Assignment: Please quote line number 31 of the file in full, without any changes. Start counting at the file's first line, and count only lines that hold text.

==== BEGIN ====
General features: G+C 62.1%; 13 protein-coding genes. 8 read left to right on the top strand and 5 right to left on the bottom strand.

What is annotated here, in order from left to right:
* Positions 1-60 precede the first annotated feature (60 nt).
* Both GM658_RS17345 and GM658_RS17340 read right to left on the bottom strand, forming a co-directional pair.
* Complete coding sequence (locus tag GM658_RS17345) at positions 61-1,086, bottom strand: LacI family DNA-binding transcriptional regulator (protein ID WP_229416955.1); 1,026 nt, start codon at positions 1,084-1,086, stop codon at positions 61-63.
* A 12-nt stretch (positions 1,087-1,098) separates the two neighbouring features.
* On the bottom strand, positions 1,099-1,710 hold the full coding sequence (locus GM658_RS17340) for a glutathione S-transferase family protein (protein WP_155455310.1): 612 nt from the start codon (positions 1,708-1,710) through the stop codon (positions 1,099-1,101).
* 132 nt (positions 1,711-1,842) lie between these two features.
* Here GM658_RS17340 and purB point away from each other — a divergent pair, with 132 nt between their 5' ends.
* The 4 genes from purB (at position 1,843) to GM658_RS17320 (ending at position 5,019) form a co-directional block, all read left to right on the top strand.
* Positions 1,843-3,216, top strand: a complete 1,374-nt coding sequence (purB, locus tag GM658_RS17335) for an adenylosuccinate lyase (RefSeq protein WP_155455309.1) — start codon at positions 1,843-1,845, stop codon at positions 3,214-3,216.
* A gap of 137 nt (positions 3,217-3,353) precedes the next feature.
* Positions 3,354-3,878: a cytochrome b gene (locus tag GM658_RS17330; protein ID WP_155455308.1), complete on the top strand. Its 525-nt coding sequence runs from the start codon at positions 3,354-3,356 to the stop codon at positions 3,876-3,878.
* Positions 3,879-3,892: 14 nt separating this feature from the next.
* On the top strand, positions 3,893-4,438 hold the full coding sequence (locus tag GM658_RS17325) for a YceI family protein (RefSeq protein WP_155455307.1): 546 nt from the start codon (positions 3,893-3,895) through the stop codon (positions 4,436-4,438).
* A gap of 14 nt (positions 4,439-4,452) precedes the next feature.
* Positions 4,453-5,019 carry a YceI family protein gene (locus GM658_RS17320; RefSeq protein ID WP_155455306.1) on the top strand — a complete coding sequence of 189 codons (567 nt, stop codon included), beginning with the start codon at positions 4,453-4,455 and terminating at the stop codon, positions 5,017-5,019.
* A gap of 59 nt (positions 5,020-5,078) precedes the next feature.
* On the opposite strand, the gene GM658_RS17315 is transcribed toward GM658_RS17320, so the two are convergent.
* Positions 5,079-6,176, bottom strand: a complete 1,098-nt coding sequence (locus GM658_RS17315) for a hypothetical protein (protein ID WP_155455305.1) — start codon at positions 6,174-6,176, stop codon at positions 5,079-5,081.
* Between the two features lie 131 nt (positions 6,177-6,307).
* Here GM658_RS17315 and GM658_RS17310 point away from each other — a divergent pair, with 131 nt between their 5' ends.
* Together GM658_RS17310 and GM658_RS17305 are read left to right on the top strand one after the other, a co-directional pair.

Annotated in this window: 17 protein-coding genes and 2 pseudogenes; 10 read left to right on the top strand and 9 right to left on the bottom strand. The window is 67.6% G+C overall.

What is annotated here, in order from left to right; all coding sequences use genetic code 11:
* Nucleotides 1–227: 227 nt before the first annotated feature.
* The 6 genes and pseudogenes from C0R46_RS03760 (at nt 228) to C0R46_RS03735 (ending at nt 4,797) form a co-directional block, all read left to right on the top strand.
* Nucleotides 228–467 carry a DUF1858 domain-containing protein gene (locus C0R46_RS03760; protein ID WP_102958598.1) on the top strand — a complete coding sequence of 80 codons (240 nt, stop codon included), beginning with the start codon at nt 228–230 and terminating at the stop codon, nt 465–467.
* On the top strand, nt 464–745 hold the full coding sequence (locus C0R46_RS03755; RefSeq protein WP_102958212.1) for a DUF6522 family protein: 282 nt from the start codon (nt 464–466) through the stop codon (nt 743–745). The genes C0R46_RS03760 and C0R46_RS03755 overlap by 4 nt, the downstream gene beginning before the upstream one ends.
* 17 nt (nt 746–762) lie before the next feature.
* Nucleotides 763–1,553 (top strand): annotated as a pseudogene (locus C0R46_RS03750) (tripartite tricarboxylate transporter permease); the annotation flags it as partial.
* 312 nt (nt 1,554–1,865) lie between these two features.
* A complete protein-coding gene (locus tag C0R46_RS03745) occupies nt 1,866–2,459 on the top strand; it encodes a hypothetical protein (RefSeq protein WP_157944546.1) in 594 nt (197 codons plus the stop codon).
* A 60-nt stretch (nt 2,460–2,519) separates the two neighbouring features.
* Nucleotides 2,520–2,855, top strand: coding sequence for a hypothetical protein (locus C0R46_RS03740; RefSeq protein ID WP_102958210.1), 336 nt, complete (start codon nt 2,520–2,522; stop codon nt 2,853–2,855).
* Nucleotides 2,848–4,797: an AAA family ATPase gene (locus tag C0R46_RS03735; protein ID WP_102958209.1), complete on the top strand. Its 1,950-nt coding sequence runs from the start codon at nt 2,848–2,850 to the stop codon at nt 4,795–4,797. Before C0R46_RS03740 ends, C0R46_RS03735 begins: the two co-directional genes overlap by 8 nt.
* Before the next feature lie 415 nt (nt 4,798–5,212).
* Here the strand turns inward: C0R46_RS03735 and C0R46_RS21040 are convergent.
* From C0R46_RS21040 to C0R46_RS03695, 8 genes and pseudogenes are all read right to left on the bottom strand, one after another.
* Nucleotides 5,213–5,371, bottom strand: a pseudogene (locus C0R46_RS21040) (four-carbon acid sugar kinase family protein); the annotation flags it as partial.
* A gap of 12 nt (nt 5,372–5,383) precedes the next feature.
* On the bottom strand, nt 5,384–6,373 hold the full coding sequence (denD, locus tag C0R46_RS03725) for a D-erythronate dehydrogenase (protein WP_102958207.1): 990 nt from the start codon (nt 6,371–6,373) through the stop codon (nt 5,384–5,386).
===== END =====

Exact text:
* Nucleotides 763–1,553 (top strand): annotated as a pseudogene (locus C0R46_RS03750) (tripartite tricarboxylate transporter permease); the annotation flags it as partial.